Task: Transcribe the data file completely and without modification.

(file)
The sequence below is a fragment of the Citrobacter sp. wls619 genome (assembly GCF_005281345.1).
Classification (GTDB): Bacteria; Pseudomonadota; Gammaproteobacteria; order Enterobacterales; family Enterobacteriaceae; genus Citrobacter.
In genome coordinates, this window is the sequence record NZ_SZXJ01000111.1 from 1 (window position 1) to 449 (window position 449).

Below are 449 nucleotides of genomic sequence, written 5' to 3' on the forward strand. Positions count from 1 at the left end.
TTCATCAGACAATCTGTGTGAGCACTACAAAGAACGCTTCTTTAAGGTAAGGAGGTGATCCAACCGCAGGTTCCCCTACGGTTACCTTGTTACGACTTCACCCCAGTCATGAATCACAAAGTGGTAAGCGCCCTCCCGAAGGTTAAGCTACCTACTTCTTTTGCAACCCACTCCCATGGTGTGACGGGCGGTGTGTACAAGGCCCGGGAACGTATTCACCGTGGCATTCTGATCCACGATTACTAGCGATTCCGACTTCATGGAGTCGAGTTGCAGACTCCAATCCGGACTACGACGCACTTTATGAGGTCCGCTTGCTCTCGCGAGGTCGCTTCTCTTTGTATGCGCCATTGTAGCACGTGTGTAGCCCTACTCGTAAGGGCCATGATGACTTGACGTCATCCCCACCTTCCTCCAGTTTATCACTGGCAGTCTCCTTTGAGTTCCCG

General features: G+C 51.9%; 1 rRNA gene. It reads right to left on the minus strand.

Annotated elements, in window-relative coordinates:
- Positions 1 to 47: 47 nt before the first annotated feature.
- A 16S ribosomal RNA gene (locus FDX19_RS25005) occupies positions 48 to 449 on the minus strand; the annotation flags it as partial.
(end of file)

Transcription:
The sequence below is a fragment of the Citrobacter sp. wls619 genome (assembly GCF_005281345.1).
Classification (GTDB): Bacteria; Pseudomonadota; Gammaproteobacteria; order Enterobacterales; family Enterobacteriaceae; genus Citrobacter.
In genome coordinates, this window is the sequence record NZ_SZXJ01000111.1 from 1 (window position 1) to 449 (window position 449).

Below are 449 nucleotides of genomic sequence, written 5' to 3' on the forward strand. Positions count from 1 at the left end.
TTCATCAGACAATCTGTGTGAGCACTACAAAGAACGCTTCTTTAAGGTAAGGAGGTGATCCAACCGCAGGTTCCCCTACGGTTACCTTGTTACGACTTCACCCCAGTCATGAATCACAAAGTGGTAAGCGCCCTCCCGAAGGTTAAGCTACCTACTTCTTTTGCAACCCACTCCCATGGTGTGACGGGCGGTGTGTACAAGGCCCGGGAACGTATTCACCGTGGCATTCTGATCCACGATTACTAGCGATTCCGACTTCATGGAGTCGAGTTGCAGACTCCAATCCGGACTACGACGCACTTTATGAGGTCCGCTTGCTCTCGCGAGGTCGCTTCTCTTTGTATGCGCCATTGTAGCACGTGTGTAGCCCTACTCGTAAGGGCCATGATGACTTGACGTCATCCCCACCTTCCTCCAGTTTATCACTGGCAGTCTCCTTTGAGTTCCCG

General features: G+C 51.9%; 1 rRNA gene. It reads right to left on the minus strand.

Annotated elements, in window-relative coordinates:
- Positions 1 to 47: 47 nt before the first annotated feature.
- A 16S ribosomal RNA gene (locus FDX19_RS25005) occupies positions 48 to 449 on the minus strand; the annotation flags it as partial.